From the 1990s the United States became the lone and increasingly lonely Superpower. The restructuring of the world system was captured in the rather fuzzy concept of “globalization,” that a new era had emerged characterized by the rapid flows of commodities and capital, ideas and individuals, and values and viruses. Above all, globalization was seen as an economic and technological phenomenon that threatened to erode the sovereignty of the state and the sanctity of local cultures and identities. Much of what is said about globalization is “globaloney,” more a projection of contemporary anxieties and aspirations than a description of the actual processes of global interconnectedness. But there can be little doubt that a kind of global reflexivity has emerged fanned by the media, international migrations, and the propensity of politicians to blame national problems on malicious or uncontrollable foreign forces.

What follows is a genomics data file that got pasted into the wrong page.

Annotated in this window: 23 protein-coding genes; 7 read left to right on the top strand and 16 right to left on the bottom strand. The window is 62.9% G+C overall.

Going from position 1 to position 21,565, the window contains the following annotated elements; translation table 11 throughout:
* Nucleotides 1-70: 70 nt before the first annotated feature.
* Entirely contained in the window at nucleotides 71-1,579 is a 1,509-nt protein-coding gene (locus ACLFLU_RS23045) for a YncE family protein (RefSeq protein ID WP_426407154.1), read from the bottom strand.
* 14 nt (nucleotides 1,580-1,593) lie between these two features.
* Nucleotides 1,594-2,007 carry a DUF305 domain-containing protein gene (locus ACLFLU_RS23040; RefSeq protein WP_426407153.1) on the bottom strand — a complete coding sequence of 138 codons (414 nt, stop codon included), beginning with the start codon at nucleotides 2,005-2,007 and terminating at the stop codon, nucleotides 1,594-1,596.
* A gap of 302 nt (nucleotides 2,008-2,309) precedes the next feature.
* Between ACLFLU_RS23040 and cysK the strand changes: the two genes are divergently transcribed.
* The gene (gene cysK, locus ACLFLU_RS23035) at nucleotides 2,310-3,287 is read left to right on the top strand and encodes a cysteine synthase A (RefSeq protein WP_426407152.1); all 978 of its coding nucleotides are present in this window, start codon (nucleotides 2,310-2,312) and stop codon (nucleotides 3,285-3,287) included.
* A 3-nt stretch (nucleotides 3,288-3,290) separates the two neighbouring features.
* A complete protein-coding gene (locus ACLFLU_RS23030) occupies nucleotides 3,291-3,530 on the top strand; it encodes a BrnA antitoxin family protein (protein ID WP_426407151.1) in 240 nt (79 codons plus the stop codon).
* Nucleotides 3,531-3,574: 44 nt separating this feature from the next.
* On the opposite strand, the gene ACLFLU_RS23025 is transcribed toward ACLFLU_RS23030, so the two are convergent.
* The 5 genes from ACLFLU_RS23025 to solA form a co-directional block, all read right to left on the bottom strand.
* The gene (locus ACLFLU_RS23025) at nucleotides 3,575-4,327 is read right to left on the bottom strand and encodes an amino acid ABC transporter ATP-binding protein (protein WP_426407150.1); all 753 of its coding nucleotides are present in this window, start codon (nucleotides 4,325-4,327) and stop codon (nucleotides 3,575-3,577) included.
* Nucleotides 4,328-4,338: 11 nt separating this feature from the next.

The possibilities and perils of globalization have engendered transnationalisms and nationalisms everywhere. For the U.S. globalization gave cause for celebration and concern, celebration in so far as its industries and institutions were among the major benefactors and beneficiaries of globalization, and concern in that it promised to shift the measure of global power from military prowess to economic competitiveness. The burst of the dot.com bubble and onset of recession at the turn of the new century reinforced these fears, and was articulated in the recent election in terms of “outsourcing our jobs.”
Then there was September 11. Much has been written about how the Bush Administration squandered global goodwill expressed in the immediate aftermath of the attacks by embarking on a policy of haughty unilateralism that alienated many of its western allies and provoked unprecedented hostility in many parts of the world. This imperial hubris, to use the title of one of the many books by thoughtful American commentators that has attacked the Bush administration’s dangerous and deluded war on terror, served the interests of an administration desperate for legitimacy after the botched elections of 2000, as well as of the neo-conservative cabal bent on recapturing the military glory of US imperialism buried in the killing fields of Vietnam.